"I write to figure out the things I truly wonder and need to know. I want to find the answers to my questions — why I do that thing I always do; if this is the way our memories can misguide us, or if that is — or if I can notice better when mine wants to lead me to follow an unrewarding path of fear/judgment/whatever unhealthy dangerous or fruitless thing, and I can find the junction, and save myself from following. What I didn't expect was that writing a book would clarify not only my vision for the future, but also my perspective on my past. I thought those stories were over, but now I see them newly; I can't see myself as a victim any longer. In a way I grew up writing this book."
———- A S P E N M A T I S
ADVANCE PRAISE FOR GIRL IN THE WOODS
"Beautiful and so wildly engaging."
- LENA DUNHAM
"A lovely tribute to the healing power of wilderness."
- NICHOLAS KRISTOF, PULITZER PRIZE WINNER
"Brave and poetic. Aspen Matis is one of the few genetic writers."
- BEN FOLDS
"Aspen Matis reveals insights that are gems -- bright and inspiring. This book will astonish you."
- SHELLY ORIA, NEW YORK 1, TEL AVIV 0
GIRL IN THE WOODS is Aspen Matis's exhilarating true-life adventure of hiking from Mexico to Canada --- a coming of age story, a survival story, and a triumphant story of overcoming emotional devastation.
In 2008, Aspen Matis left behind her quaint Massachusetts town for a school two thousand miles away. Eager to escape her childhood as the sheltered baby girl of her family, Aspen wanted to reinvent herself at college. She hoped that far from home she'd meet friends who hadn't known her high school meekness; she would explore thrilling newfound freedom, blossom, and become a confident adult. But on her second night on campus, all those hopes were obliterated when Aspen was raped by a fellow student.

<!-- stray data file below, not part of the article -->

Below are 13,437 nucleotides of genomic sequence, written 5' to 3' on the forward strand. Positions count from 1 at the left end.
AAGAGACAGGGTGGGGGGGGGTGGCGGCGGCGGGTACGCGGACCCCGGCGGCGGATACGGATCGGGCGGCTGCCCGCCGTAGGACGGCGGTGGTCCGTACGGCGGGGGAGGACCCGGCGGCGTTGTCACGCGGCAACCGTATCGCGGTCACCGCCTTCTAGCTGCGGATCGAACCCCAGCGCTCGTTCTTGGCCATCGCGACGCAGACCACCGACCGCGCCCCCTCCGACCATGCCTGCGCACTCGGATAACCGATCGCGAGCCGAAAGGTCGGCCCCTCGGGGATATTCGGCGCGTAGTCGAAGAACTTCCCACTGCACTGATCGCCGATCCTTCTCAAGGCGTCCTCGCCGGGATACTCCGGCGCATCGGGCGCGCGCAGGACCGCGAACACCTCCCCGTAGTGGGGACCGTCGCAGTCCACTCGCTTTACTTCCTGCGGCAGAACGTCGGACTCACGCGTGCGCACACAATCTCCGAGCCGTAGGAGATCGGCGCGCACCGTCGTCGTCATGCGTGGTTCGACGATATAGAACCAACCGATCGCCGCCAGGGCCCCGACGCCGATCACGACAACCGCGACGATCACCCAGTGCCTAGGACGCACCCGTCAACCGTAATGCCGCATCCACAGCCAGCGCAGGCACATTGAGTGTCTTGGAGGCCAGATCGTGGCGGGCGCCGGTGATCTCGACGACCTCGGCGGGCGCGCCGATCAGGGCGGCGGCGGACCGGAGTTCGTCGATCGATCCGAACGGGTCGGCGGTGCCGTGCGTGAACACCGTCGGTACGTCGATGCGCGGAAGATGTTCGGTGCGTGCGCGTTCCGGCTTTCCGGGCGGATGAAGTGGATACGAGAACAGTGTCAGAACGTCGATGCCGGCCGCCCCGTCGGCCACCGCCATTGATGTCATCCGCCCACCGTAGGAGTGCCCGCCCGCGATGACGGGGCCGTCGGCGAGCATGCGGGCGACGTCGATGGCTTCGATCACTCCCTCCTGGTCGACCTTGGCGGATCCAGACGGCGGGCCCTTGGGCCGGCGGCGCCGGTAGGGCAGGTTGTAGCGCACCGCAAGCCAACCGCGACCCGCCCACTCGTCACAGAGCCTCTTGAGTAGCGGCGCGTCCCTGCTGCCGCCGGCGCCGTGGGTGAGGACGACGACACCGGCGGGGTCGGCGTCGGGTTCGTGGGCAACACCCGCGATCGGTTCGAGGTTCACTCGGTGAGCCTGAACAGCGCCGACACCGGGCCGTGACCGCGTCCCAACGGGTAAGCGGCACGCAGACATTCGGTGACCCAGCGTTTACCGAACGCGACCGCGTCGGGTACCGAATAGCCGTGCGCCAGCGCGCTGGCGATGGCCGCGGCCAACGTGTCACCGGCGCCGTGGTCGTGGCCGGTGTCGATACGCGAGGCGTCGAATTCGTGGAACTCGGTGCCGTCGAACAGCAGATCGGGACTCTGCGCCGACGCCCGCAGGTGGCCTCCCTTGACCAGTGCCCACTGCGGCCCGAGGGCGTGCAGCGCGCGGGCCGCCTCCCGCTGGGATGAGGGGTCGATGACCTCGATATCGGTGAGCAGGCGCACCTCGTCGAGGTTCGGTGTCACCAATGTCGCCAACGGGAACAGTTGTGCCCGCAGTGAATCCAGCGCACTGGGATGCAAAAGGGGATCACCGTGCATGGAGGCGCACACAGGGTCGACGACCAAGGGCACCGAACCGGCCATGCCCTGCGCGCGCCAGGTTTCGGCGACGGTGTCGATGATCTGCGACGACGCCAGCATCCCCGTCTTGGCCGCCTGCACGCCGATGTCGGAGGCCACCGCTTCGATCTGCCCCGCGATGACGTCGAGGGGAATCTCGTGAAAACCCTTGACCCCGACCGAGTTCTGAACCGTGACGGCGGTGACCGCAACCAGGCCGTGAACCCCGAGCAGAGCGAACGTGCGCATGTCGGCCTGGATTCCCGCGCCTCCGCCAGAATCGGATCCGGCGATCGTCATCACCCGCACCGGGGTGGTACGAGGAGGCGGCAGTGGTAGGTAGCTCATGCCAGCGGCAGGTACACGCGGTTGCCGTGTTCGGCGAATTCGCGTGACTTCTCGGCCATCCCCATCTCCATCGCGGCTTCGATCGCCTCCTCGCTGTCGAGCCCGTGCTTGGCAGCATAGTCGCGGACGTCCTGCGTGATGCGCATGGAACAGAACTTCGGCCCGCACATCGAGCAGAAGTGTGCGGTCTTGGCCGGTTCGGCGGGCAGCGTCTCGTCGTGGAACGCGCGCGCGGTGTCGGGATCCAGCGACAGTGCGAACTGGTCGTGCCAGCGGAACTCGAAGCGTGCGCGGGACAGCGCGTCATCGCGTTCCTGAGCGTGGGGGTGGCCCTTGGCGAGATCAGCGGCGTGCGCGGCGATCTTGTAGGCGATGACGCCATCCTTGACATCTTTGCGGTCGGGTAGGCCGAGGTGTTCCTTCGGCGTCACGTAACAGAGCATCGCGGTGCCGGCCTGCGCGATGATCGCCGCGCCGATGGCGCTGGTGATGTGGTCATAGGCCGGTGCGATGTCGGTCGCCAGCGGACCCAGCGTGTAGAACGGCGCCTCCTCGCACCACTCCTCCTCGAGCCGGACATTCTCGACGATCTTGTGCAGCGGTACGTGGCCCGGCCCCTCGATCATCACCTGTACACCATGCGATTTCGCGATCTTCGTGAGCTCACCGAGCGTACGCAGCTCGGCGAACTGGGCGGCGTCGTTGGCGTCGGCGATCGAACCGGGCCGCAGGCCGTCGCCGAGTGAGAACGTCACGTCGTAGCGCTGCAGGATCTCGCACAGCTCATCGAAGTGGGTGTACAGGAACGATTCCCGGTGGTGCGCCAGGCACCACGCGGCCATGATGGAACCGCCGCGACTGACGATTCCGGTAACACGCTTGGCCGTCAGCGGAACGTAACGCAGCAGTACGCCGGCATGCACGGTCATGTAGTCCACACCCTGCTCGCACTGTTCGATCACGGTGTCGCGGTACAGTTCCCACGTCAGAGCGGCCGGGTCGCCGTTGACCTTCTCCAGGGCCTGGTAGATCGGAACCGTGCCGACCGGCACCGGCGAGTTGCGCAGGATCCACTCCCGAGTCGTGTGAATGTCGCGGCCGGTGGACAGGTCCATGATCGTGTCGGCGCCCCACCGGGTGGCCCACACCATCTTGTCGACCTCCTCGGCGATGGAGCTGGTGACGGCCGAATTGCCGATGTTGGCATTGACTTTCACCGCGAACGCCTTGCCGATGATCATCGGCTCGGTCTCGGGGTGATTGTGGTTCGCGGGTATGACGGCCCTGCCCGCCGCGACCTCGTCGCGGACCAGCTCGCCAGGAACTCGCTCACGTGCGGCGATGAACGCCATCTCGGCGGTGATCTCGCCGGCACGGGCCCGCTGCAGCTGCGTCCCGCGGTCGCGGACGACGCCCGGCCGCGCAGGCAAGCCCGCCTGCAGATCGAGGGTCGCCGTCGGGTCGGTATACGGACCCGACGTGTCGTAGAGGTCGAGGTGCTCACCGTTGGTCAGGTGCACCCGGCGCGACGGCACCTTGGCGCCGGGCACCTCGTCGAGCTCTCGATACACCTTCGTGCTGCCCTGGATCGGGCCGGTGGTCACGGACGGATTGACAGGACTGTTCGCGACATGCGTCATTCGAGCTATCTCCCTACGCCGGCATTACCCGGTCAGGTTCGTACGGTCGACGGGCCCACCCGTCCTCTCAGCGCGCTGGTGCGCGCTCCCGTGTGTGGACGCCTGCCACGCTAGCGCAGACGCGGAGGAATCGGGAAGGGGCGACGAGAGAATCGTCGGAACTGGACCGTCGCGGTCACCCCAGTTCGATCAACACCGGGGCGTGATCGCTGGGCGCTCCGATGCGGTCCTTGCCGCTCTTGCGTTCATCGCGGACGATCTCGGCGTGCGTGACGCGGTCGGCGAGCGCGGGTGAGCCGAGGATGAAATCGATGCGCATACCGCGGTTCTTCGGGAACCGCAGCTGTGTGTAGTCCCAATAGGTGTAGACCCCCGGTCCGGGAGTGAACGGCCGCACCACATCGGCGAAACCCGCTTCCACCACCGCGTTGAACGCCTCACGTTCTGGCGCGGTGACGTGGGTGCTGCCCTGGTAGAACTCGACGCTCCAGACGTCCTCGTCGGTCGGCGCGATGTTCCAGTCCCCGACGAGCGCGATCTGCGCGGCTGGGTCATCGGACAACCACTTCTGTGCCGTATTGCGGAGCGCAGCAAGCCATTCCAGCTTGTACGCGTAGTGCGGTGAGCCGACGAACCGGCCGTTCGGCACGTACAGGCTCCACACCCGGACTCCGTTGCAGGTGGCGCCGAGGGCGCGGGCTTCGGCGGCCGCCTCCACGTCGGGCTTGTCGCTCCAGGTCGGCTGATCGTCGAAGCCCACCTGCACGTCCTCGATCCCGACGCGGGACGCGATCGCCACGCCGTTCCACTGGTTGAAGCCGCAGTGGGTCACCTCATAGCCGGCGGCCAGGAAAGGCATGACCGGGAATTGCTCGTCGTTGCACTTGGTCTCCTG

The academic year commenced; Aspen felt alone now, devastated. She stumbled through her first college semester. Her otherwise loving and supportive parents discouraged her from speaking of the attack; her university's "conflict mediation" process for handling sexual assaults was callous — then ineffectual. Aspen was confused, ashamed, and uncertain about how to deal with a problem that has — disturbingly — become common at institutions of higher learning throughout the country. Her desperation growing, she made a bold decision: she fled. She dropped out and sought healing in the freedom of the wild, on the 2,650-mile Pacific Crest Trail leading from Mexico to Canada.
In this important and inspiring memoir, Aspen chronicles an ambitious five-month trek that was as dangerous as it was transformative. Forced to survive on her own for the first time, squarely facing her trauma and childhood, she came to realize that the rape was not the only shameful burden she carried with her as she walked. She found herself on a new expedition: to confront — and overcome — the confines that had bound her since long before her second night at college.
A nineteen-year-old girl alone and adrift, Aspen conquered desolate mountain passes and met rattlesnakes, bears, and fellow desert pilgrims. Among the snowcaps and the forests of America's West, she found the confidence that had eluded her all her life. After a thousand miles of solitude, she met a man who helped her learn to love, trust, and heal. Then from the endless woods she blazed a new path to the future she wanted — and reclaimed it.
What emerges is an unflinching portrait of a girl in the aftermath of rape. Told with elegance and suspense, Girl in the Woods is a beautifully rendered story of emotional and physical boundaries eroding to reveal the truths that lie beyond the edges of the map.